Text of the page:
explorations in the ed tech world

same sounds-different meanings

Tag: ed tech history

#OER18 and some historical branches of open

I’m headed to #OER18 in a few days where I’ll be presenting alongside Viv Rolfe (with contributions from Tanya Dorey-Alias who sadly can’t be there) on the historical branches of open.  We connected about this last year, having a shared fondness for things that we forgot about open and it’s various branches or tentacles, and our short presentation will delve into a few of them namely open classrooms, open pedagogy, and self-directed learning.

As I stated in this post from a couple of years ago, Viv really kick started this at Open Ed a few years back, and it inspired me to look into the history of open pedagogy.  The interest in Paquette’s framing of this is the 70s seems to be substantial and is one of the most frequently visited posts I have on this little blog.  I worked with our library to get a copy of volume one of his book (not easy), where he expands on the topic in more detail than the article I shared.  I think it’s in the best interest of those of us exploring this topic to have access to this full volume, so I’ve scanned and posted it here.  Paquette Tome 1

It’s going to require a fair amount of cut and paste into Google translate but if that seems daunting it’s worth perusing the table of contents.



Run, Computer, Run: The Mythology of Educational Innovation


When I was prepping my keynote for CNIE, I encountered some interesting quotes taken from a 1969 collection of essays playfully entitled Run, Computer, Run: The Mythology of Educational Innovation written by Anthony Oettinger.  There are literally no copies on the interwebs that I could find, but I was able to interlibrary loan a copy, ran out of time, digitized a copy, and in the interest of important history I’m sharing it here:   run computer run 1969.  I haven’t had to photocopy an entire book since about 1998, so the 25 minutes at the copier flipping pages and pressing the Start button 150 times may have been a bit tedious, and may have resulted in a few skipped pages.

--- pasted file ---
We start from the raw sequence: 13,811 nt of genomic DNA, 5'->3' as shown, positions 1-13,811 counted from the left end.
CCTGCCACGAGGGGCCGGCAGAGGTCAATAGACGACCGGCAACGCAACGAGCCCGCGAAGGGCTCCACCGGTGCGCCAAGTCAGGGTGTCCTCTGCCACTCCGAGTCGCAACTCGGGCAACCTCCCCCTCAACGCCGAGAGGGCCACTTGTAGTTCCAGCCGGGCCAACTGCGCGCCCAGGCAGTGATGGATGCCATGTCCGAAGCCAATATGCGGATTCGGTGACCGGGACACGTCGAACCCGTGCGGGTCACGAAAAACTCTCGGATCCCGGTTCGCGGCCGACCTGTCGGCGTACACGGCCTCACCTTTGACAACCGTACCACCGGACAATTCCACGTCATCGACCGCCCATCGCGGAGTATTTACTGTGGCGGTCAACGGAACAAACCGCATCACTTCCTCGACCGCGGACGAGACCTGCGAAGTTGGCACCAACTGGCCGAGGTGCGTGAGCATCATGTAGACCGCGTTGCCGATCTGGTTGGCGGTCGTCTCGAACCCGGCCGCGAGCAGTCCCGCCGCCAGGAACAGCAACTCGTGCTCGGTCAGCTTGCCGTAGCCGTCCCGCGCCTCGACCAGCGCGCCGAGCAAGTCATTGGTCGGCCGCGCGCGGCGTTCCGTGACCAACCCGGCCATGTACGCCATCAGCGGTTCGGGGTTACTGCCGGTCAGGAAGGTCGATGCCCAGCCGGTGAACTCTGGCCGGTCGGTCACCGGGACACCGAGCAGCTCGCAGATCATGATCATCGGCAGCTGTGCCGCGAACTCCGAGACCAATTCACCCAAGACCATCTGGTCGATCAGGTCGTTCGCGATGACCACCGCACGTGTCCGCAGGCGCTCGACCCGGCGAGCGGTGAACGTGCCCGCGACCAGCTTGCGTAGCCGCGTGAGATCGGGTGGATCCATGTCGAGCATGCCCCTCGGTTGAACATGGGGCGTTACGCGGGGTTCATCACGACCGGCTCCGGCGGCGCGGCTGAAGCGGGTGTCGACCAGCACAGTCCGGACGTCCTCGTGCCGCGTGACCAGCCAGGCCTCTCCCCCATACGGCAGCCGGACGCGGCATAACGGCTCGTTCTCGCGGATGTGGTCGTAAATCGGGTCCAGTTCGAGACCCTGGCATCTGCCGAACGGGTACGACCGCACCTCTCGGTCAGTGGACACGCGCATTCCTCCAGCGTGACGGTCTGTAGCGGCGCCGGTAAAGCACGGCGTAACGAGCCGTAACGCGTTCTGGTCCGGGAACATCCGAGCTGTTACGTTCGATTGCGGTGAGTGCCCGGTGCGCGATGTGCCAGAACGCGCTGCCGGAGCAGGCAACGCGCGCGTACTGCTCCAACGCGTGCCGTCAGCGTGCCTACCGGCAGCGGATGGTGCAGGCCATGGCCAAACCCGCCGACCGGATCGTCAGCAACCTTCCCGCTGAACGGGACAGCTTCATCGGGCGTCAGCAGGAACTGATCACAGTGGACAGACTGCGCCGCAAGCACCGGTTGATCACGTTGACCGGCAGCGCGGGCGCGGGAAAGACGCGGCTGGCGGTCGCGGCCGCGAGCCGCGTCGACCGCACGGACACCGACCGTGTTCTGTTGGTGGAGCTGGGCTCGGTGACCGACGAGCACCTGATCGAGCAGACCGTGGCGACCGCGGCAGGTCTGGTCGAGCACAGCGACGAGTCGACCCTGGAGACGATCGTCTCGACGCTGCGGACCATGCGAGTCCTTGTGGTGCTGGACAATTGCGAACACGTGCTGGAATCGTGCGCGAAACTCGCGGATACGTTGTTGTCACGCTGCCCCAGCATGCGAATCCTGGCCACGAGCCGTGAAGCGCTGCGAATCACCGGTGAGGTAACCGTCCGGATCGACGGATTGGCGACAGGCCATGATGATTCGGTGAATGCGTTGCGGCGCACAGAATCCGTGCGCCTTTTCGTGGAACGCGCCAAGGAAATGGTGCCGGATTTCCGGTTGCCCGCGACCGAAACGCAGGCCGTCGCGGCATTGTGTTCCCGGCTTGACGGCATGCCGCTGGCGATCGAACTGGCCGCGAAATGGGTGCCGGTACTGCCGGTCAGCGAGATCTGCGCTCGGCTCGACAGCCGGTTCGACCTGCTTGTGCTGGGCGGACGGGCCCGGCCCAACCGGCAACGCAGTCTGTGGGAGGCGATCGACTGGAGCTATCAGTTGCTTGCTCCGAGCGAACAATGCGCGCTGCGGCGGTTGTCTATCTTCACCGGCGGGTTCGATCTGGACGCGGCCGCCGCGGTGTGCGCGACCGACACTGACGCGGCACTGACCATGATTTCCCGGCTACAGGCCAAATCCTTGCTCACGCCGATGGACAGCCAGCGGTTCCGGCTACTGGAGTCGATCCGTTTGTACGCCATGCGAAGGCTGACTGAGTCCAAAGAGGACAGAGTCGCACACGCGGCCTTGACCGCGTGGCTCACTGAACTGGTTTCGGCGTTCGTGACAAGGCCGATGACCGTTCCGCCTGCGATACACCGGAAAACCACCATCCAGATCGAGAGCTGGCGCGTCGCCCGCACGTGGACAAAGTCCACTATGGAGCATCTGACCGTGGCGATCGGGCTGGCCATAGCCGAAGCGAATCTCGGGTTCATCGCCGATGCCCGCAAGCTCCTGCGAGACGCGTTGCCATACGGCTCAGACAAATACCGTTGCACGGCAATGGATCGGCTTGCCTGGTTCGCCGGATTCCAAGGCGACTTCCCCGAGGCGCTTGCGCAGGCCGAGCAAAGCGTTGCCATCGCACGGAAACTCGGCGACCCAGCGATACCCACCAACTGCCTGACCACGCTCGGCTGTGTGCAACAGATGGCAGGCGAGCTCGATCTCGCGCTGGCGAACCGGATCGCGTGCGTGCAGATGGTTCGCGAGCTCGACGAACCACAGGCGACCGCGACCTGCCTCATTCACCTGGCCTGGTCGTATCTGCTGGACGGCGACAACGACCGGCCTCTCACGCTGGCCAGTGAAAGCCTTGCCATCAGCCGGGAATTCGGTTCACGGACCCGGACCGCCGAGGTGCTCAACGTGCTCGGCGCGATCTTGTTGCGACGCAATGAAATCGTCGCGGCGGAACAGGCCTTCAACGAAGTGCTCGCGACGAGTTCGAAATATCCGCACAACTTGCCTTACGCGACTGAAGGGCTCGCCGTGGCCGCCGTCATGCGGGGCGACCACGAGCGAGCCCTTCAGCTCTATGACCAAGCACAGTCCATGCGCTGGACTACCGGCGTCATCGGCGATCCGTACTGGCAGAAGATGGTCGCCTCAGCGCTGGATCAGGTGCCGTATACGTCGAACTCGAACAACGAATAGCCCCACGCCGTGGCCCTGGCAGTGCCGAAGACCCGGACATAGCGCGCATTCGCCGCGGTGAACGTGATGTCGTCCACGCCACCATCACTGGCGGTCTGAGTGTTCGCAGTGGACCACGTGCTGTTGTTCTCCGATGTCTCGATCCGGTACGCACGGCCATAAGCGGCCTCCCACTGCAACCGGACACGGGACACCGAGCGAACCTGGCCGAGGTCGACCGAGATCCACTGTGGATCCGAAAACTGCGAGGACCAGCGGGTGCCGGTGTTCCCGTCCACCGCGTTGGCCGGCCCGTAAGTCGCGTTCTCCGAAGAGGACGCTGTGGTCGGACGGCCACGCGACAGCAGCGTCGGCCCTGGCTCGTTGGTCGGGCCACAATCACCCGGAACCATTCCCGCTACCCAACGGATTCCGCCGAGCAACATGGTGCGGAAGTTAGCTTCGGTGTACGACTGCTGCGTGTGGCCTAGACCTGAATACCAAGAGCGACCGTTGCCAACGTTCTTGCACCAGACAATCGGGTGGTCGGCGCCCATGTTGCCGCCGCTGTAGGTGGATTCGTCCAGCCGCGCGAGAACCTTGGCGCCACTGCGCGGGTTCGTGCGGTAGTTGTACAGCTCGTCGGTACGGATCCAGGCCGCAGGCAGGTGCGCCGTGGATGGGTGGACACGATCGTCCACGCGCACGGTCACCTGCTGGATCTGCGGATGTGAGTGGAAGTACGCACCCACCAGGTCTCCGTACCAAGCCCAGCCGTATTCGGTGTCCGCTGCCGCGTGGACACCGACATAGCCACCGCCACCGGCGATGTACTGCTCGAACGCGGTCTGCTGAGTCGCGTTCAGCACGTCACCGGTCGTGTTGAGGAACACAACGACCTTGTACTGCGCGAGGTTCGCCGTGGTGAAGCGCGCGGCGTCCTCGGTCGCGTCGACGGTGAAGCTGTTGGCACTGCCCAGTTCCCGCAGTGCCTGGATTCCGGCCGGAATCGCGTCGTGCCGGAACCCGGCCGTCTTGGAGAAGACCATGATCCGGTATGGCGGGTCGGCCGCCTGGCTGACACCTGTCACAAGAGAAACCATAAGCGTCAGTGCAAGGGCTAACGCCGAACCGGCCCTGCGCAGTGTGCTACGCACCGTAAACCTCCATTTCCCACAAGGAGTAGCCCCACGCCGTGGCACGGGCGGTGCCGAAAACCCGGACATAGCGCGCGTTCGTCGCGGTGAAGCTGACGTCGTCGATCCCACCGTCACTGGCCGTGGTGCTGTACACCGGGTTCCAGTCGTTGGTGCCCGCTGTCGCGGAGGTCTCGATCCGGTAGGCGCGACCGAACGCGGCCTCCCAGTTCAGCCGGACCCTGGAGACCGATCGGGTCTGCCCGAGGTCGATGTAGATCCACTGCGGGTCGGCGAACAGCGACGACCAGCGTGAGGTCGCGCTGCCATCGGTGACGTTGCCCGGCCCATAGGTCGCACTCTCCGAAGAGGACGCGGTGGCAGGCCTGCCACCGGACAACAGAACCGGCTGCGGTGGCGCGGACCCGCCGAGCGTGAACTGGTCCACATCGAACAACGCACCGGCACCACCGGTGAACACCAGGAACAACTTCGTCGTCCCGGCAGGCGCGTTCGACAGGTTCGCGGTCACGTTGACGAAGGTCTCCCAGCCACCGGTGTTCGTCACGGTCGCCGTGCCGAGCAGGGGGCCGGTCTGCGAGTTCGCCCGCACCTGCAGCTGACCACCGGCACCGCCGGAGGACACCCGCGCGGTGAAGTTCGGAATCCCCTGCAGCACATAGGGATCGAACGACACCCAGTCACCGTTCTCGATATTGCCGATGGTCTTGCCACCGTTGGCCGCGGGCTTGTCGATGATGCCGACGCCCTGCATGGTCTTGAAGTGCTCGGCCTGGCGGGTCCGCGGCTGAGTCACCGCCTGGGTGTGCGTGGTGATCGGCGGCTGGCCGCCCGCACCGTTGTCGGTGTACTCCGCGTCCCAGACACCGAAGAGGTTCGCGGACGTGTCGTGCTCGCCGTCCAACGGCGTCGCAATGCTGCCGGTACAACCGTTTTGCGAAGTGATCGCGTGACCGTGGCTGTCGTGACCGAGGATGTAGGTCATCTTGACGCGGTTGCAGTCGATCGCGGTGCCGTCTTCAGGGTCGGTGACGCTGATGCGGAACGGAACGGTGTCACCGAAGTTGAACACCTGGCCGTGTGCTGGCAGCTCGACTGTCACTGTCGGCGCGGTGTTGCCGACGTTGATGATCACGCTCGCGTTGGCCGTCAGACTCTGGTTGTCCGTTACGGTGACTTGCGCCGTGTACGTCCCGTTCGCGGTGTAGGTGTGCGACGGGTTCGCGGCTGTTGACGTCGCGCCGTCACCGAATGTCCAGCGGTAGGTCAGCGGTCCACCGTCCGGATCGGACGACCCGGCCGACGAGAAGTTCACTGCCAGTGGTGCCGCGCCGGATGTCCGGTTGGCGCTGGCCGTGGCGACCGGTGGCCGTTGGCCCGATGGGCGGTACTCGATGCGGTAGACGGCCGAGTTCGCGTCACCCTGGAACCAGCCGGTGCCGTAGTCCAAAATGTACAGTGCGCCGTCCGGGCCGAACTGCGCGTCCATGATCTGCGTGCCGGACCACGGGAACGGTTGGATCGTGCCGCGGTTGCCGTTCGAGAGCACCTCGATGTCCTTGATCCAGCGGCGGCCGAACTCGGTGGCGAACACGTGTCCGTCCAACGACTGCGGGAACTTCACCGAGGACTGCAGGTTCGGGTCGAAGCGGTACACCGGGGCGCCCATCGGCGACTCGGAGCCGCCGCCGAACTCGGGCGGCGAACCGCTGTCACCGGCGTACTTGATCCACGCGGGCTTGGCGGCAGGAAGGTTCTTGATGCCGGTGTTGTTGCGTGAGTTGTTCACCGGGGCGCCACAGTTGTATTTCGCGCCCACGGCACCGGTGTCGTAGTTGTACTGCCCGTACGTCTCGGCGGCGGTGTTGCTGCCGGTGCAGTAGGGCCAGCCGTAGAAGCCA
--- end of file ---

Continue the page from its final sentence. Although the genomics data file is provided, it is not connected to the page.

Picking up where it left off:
I’m still going through this publication, but here are a few things I’ve noted:

I’m still going through this publication, but here are a few things I’ve noted:

  1. The Forward, written by Emmanuel Mesthene, Director of the Harvard University Program on Technology and Society, comes in at four pages and is a marvellous time capsule of ed tech in 1969.
  2. Chapter 4 is a surprisingly current and relevant description of the properties of educational devices,  which Oettinger positions as “devices in a broad sense, encompassing the poeple and the organizations serving as agents of change. Novelty  and glamor are not the only properties of educational tools worthy of note or sufficient to make them valuable for teaching.”  Oettinger goes on to outline some of these properties which include flexibility and adapatability, amount of resource required, reliability and maintenance, complexity, and so on.

The publication is a bundling of chapters and case descriptions coupled with observation and a bit of research.  Its thesis is somewhat clear, but there is lots of room for critique.  Fortunately, the book was considered important enough to result in at least eight reviews (of which six that I could actually access) that ranged from balanced and favourable (4) to mixed or scathing (2).


Norman Kurland Review

Peter Rossi review

Oettinger is still alive according to his wikipedia page, and I think it would be pretty fascinating to hear an interview on his thoughts on how far, or how little we’ve traveled since 1969.